Consider this very truncated list: Bix Beiderbecke, Jack Purvis, Billie Holiday, Charlie Parker, Chet Baker, Jabbo Smith, Sandy Williams, Cassino Simpson, Dave Tough, Tony Fruscella, Fud Livingston, Dick McDonough, Serge Chaloff, Fats Navarro, Fats Waller, Bunny Berigan.
What do they have in common? Would you, were you a recording supervisor, hire them for a record date? Would you hire them for your orchestra or gig? Could you count on them to do the work asked of them? (A hint here: as much as I revere, let’s say, Fruscella or Livingston, I wouldn’t want them driving the kids to summer camp.)
That list contains poets of the music, artistic trailblazers, instantly recognizable creators, memorable improvisers. But it is also a list of people who didn’t show up on time or at all for the gig or has to be awakened in the middle of a song to play, people who were addicted to alcohol, food, drugs, and sex; people who had borderline personality disorder; people who stole, lied, and destroyed property; people who refused to bathe or change their clothes . . . and more.
Even if this seems blasphemous, do me the kindness to read on.
And if you proclaim that Genius must be forgiven anything because it’s Genius, I wonder how you would feel if the Genius vomited on your living room rug or stole money from you.
I suspect that most jazz fans are Apollonian (in Nietzsche’s dichotomy): they drive in the proper lane; they shower regularly; they hold jobs; they change the registration sticker on their car when the law says they must. But, perhaps as a result, they are fascinated by the Dionysiac, the Bad Boys and Girls of Jazz, the people whose behavior is flashy, self-destructive, eccentric, illegal.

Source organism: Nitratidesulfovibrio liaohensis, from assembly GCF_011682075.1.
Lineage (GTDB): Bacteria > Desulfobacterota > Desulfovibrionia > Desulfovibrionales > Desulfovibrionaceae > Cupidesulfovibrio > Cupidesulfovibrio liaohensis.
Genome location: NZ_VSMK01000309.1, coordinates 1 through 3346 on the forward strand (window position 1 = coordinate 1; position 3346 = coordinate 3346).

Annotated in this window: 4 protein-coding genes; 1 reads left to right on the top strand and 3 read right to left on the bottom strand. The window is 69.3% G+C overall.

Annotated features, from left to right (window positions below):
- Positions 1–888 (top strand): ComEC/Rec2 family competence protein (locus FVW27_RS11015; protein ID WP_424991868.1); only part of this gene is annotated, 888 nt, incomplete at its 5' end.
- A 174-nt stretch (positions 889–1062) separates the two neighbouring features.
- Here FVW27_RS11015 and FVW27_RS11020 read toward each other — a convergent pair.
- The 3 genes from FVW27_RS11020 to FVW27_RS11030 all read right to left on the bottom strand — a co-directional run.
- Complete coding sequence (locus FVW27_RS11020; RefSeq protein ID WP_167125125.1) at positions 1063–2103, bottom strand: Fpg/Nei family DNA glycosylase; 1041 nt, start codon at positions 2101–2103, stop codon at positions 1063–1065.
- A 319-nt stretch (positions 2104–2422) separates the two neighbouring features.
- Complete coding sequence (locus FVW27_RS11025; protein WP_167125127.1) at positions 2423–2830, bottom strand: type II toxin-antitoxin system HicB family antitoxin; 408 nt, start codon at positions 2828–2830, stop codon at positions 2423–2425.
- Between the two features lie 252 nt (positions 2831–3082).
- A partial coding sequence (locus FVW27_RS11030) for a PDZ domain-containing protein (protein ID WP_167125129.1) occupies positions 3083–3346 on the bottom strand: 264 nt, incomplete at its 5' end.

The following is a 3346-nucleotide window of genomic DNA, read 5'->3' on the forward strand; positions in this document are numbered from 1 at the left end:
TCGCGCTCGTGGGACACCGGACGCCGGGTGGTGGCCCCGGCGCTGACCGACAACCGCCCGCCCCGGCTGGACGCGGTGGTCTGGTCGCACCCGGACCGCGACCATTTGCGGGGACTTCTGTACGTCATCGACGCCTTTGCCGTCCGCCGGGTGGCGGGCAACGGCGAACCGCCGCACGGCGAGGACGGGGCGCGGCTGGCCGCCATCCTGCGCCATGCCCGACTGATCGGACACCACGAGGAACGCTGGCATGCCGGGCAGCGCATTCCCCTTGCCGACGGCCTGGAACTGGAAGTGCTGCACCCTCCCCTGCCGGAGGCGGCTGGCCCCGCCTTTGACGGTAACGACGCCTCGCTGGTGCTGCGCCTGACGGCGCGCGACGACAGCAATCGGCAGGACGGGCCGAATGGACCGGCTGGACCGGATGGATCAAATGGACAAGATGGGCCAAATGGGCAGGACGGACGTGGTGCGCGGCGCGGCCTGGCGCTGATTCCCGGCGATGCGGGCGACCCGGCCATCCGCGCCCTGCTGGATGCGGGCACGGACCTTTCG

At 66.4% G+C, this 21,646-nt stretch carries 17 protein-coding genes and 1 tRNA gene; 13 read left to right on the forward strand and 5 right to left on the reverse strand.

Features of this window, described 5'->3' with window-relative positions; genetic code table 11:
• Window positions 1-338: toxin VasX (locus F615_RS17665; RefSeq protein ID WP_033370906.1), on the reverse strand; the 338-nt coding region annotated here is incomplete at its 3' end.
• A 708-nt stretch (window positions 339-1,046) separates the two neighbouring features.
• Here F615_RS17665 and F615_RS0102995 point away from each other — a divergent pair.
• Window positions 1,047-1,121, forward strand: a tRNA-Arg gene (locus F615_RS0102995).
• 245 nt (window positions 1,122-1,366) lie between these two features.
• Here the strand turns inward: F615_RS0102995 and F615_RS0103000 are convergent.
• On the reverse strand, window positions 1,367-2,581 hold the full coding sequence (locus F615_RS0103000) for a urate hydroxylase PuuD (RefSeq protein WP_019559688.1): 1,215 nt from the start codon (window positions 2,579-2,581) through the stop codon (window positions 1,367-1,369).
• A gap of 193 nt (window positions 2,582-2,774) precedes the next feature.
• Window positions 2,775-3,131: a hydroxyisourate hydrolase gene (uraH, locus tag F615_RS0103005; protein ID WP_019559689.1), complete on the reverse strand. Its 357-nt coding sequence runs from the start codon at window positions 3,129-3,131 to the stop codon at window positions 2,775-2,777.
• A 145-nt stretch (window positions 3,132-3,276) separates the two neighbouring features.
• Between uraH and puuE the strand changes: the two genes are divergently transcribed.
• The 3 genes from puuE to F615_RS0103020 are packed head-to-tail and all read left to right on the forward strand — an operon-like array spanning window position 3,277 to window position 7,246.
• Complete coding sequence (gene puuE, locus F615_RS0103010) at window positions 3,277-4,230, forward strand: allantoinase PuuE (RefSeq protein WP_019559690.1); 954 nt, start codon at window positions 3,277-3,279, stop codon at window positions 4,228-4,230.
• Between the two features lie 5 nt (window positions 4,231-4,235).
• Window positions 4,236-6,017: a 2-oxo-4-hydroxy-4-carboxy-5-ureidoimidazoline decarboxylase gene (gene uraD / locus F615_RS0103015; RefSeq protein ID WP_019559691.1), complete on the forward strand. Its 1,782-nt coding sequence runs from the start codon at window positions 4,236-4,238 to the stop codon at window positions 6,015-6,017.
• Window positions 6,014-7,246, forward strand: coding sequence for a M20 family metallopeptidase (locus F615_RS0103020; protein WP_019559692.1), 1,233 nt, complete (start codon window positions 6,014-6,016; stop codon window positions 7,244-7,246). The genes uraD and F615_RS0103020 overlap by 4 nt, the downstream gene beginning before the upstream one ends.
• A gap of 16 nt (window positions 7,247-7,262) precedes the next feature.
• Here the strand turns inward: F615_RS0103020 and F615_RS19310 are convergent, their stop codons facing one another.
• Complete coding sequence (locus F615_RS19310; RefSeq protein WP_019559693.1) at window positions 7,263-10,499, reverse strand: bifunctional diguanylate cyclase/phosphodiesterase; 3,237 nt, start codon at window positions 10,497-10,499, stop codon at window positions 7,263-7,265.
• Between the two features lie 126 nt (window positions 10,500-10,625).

Consider this: if someone could come up with an authenticated needle used by Billie or Bird, or a piece of Bix’s mummified blue sweater, how much would those holy relics — the jazz Shroud of Turin — fetch on eBay?
Violently erratic “bad” behavior makes good copy. How many biographies of Bix are there, as compared to his more restrained contemporaries? How many theatrical presentations “recreating” Billie are there, as opposed to the lives of other singers who drank Seven-Up?
I was motivated to write this piece because of the just-issued biography of Johnny Guarnieri, SUPERSTRIDE, beautifully written and researched by Derek Coller, depicts a good husband and father, and a craftsman, someone serious about his art even when striding joyously.
I think of others of the same general character: people who kept pocket notebooks and were thus early to gigs, who came prepared to make music, with horns that worked and a knowledge of the charts; musicians who could transpose and knew their keys; who came to the club date in appropriate, even elaborate formal wear; whose clothes were clean; who conducted themselves as professionals and whose behavior might have been placid and thus not worthy of chronicling, but who behaved as adults.
Think of Maxine Sullivan, George Duvivier, Milt Hinton, Joe Wilder, Teddi King, Eddie Barefield, Al Hall, Ed Hall, Mary Lou Williams, Marian McPartland, Bennie Morton, and Buster Bailey among others: artists who didn’t use “genius” as an excuse for childishness. Sadly, I sense a silent snobbery among jazz fans, who look down on these mature men and women because their personal lives are uneventful. And, aside from Hinton, Wilder, and Ed Hall, how many of the artists in the list above have been properly chronicled? Men and women who didn’t destroy themselves and others are proper figures to contemplate and admire. Even if they are tediously busy being professional, monogamous, and sober, their lives have much to show us.
Obviously it’s not thrilling to write about someone who does his or her job without drama, but we should be celebrating these artists as grownups. And grownups are hard to find in any field.
Here’s music made by several grownups: musicians, classically trained who could cut the charts and swing like mad, who appear on many record dates because they were both creative and reliable: William C. Bailey of Memphis, Tennessee, coincidentally backed by Osie Johnson, drums, and that very same Johnny Guarnieri among others:
I wonder what would happen to us, as an audience, if we chose not to fetishize childish self-destructive behavior, and instead celebrated adult behavior?
Inspiration for this post is, as it often is, thanks to Sammut of Malta, whose thoughts are always inspiring.
May your happiness increase!